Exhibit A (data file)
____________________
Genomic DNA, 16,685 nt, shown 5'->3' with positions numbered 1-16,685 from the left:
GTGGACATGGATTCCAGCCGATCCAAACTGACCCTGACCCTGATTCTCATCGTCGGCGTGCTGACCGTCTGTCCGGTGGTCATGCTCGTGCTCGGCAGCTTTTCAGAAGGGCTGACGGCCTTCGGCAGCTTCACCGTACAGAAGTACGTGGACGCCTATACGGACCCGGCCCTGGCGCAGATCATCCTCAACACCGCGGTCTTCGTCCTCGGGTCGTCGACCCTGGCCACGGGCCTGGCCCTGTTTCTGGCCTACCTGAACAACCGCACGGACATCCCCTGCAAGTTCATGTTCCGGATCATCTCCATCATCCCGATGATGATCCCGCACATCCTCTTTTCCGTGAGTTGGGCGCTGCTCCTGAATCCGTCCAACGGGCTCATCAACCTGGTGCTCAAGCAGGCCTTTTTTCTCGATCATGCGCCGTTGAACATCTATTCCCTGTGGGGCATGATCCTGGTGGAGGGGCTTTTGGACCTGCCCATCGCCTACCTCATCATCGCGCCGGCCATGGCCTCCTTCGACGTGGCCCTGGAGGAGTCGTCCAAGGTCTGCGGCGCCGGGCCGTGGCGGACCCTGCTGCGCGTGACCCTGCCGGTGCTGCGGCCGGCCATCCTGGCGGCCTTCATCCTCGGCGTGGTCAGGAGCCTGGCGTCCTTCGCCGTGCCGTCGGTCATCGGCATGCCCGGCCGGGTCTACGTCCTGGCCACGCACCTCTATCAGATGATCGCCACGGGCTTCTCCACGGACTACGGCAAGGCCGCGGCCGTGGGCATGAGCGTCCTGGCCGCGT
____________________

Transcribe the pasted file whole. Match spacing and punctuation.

Genomic DNA, 16,685 nt, shown 5'->3' with positions numbered 1-16,685 from the left:
GTGGACATGGATTCCAGCCGATCCAAACTGACCCTGACCCTGATTCTCATCGTCGGCGTGCTGACCGTCTGTCCGGTGGTCATGCTCGTGCTCGGCAGCTTTTCAGAAGGGCTGACGGCCTTCGGCAGCTTCACCGTACAGAAGTACGTGGACGCCTATACGGACCCGGCCCTGGCGCAGATCATCCTCAACACCGCGGTCTTCGTCCTCGGGTCGTCGACCCTGGCCACGGGCCTGGCCCTGTTTCTGGCCTACCTGAACAACCGCACGGACATCCCCTGCAAGTTCATGTTCCGGATCATCTCCATCATCCCGATGATGATCCCGCACATCCTCTTTTCCGTGAGTTGGGCGCTGCTCCTGAATCCGTCCAACGGGCTCATCAACCTGGTGCTCAAGCAGGCCTTTTTTCTCGATCATGCGCCGTTGAACATCTATTCCCTGTGGGGCATGATCCTGGTGGAGGGGCTTTTGGACCTGCCCATCGCCTACCTCATCATCGCGCCGGCCATGGCCTCCTTCGACGTGGCCCTGGAGGAGTCGTCCAAGGTCTGCGGCGCCGGGCCGTGGCGGACCCTGCTGCGCGTGACCCTGCCGGTGCTGCGGCCGGCCATCCTGGCGGCCTTCATCCTCGGCGTGGTCAGGAGCCTGGCGTCCTTCGCCGTGCCGTCGGTCATCGGCATGCCCGGCCGGGTCTACGTCCTGGCCACGCACCTCTATCAGATGATCGCCACGGGCTTCTCCACGGACTACGGCAAGGCCGCGGCCGTGGGCATGAGCGTCCTGGCCGCGT